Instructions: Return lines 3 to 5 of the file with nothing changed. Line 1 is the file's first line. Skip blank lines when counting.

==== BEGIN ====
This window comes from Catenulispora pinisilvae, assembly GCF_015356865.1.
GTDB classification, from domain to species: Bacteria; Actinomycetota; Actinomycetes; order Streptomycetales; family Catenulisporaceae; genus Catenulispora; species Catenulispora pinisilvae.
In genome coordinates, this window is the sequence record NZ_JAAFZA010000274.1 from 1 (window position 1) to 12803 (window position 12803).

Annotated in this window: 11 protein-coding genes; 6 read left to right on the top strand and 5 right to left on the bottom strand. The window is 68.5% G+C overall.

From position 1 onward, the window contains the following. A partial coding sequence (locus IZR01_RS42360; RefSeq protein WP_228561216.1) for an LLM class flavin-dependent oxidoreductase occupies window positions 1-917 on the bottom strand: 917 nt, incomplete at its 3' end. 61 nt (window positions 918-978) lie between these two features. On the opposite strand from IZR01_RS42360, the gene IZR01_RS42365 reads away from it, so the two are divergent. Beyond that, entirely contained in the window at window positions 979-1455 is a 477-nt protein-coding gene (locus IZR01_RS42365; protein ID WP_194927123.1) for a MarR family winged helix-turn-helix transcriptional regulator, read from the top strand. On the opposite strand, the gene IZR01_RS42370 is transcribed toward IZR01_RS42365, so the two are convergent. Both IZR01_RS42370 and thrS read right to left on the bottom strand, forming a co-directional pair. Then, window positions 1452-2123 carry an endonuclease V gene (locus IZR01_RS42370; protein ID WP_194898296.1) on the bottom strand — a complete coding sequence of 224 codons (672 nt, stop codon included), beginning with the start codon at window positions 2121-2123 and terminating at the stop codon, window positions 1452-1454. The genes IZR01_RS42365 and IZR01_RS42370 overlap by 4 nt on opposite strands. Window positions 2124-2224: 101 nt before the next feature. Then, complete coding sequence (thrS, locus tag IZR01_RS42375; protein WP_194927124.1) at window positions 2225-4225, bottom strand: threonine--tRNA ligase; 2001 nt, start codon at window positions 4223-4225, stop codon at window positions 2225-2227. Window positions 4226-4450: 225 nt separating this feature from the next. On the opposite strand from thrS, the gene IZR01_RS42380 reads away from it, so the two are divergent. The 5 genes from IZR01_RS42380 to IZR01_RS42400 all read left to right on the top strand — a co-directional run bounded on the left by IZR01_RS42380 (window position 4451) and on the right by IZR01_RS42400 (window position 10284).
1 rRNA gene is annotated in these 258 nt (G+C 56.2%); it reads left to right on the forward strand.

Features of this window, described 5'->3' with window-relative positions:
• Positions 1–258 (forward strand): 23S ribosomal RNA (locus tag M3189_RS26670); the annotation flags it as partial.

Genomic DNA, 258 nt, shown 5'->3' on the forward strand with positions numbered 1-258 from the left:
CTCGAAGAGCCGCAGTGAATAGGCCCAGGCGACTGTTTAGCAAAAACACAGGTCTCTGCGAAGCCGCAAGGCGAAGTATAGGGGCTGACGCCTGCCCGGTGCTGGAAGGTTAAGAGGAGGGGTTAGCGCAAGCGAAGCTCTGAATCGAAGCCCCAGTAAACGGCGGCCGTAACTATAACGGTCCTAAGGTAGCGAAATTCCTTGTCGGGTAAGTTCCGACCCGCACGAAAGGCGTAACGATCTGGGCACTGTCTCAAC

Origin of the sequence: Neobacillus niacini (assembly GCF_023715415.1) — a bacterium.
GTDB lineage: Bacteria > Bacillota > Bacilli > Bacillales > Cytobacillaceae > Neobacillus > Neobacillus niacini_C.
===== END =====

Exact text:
In genome coordinates, this window is the sequence record NZ_JAAFZA010000274.1 from 1 (window position 1) to 12803 (window position 12803).

Annotated in this window: 11 protein-coding genes; 6 read left to right on the top strand and 5 right to left on the bottom strand. The window is 68.5% G+C overall.

From position 1 onward, the window contains the following. A partial coding sequence (locus IZR01_RS42360; RefSeq protein WP_228561216.1) for an LLM class flavin-dependent oxidoreductase occupies window positions 1-917 on the bottom strand: 917 nt, incomplete at its 3' end. 61 nt (window positions 918-978) lie between these two features. On the opposite strand from IZR01_RS42360, the gene IZR01_RS42365 reads away from it, so the two are divergent. Beyond that, entirely contained in the window at window positions 979-1455 is a 477-nt protein-coding gene (locus IZR01_RS42365; protein ID WP_194927123.1) for a MarR family winged helix-turn-helix transcriptional regulator, read from the top strand. On the opposite strand, the gene IZR01_RS42370 is transcribed toward IZR01_RS42365, so the two are convergent. Both IZR01_RS42370 and thrS read right to left on the bottom strand, forming a co-directional pair. Then, window positions 1452-2123 carry an endonuclease V gene (locus IZR01_RS42370; protein ID WP_194898296.1) on the bottom strand — a complete coding sequence of 224 codons (672 nt, stop codon included), beginning with the start codon at window positions 2121-2123 and terminating at the stop codon, window positions 1452-1454. The genes IZR01_RS42365 and IZR01_RS42370 overlap by 4 nt on opposite strands. Window positions 2124-2224: 101 nt before the next feature. Then, complete coding sequence (thrS, locus tag IZR01_RS42375; protein WP_194927124.1) at window positions 2225-4225, bottom strand: threonine--tRNA ligase; 2001 nt, start codon at window positions 4223-4225, stop codon at window positions 2225-2227. Window positions 4226-4450: 225 nt separating this feature from the next. On the opposite strand from thrS, the gene IZR01_RS42380 reads away from it, so the two are divergent. The 5 genes from IZR01_RS42380 to IZR01_RS42400 all read left to right on the top strand — a co-directional run bounded on the left by IZR01_RS42380 (window position 4451) and on the right by IZR01_RS42400 (window position 10284).